When your input has been used, leverage this coverage through your own content channels–share links through your social media accounts, posts to your online “newsroom,” include in news/e-letters you may send to clients/prospects, etc.

…But Not in Your Content

Most importantly, and we’ve alluded to this earlier, but it bears repeating: DON’T view this as self-promotion. Yes, you obviously want to benefit from this activity, but successful PR is not about blatantly selling your services. If you focus on providing real value, and useful information, to your audience you are much more likely to receive coverage and build strong relationships with the media than if you blatantly hawk your services or your firm. Writing for Entrepreneur, Grant Cardone recommends the 80/20 approach: “Eighty percent of your content should be information based, not promotional. In the beginning, you may even shift that to 95/5, where 95 percent is information. No one is going to come to you because you posted something promotional because no one is even following you.”

 

Keep in mind that free publicity is very rare. While you can generate some solid sales leads and name recognition through public relations without spending a dime, your time is certainly valuable and should be taken into consideration. Additionally, when signing up for PR services like ProfNet and HARO or hiring PR specialists, you should expect to make some level of investment to support your PR needs. At the same time, the results from your PR efforts often far outweigh traditional advertising in terms of marketing ROI. You certainly can drive revenue with public relations.

Want to learn more? We can help. We work with clients regularly to help them establish themselves as thought leaders through media coverage and content marketing.

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About Us

Strategic Communications, LLC, works with B2B clients to help them achieve their goals through effective content marketing and management with both internal and external audiences. We are adept at evaluating and analyzing communication efforts and working with clients to plan, create and publish high-quality, unique content, through both on- and offline media to achieve desired results. Our background in business journalism, marketing, PR/media relations and online communications makes us well-positioned to serve the needs of 21st-century marketers.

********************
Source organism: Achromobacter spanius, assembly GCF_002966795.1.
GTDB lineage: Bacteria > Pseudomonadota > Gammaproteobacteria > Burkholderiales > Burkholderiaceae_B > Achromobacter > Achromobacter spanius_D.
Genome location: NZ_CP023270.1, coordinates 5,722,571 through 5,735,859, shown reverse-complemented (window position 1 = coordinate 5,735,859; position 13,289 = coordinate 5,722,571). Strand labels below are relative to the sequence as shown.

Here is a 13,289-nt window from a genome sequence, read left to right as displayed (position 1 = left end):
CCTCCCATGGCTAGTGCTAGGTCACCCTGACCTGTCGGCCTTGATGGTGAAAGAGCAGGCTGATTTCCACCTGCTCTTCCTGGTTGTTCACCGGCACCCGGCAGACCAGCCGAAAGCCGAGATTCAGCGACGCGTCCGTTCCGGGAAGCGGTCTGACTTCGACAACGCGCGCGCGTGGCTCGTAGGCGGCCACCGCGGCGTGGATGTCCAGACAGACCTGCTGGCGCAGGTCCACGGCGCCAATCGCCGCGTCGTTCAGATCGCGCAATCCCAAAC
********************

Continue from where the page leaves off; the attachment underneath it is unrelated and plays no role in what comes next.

We serve clients who are looking for help creating content for a wide array of channels—from social media posts to full-length manuscripts, and everything in between. We focus primarily on service-related B2B topics and work with a number of independent consultants interested in building their thought leadership through online channels. For ongoing content management, our first step is to fully understand your goals, objectives and competitive landscape.

Then we’ll conduct a thorough analysis and assessment of your digital presence, compared to competitors, and recommend a communication strategy to achieve your goals. But, we also regularly take on individual projects – white papers, blog posts, contributed articles, etc. If you’re interested in learning more, let us know!

(Strategic Communications is certified as a Woman-Owned Business Enterprise through the Wisconsin Department of Administration.)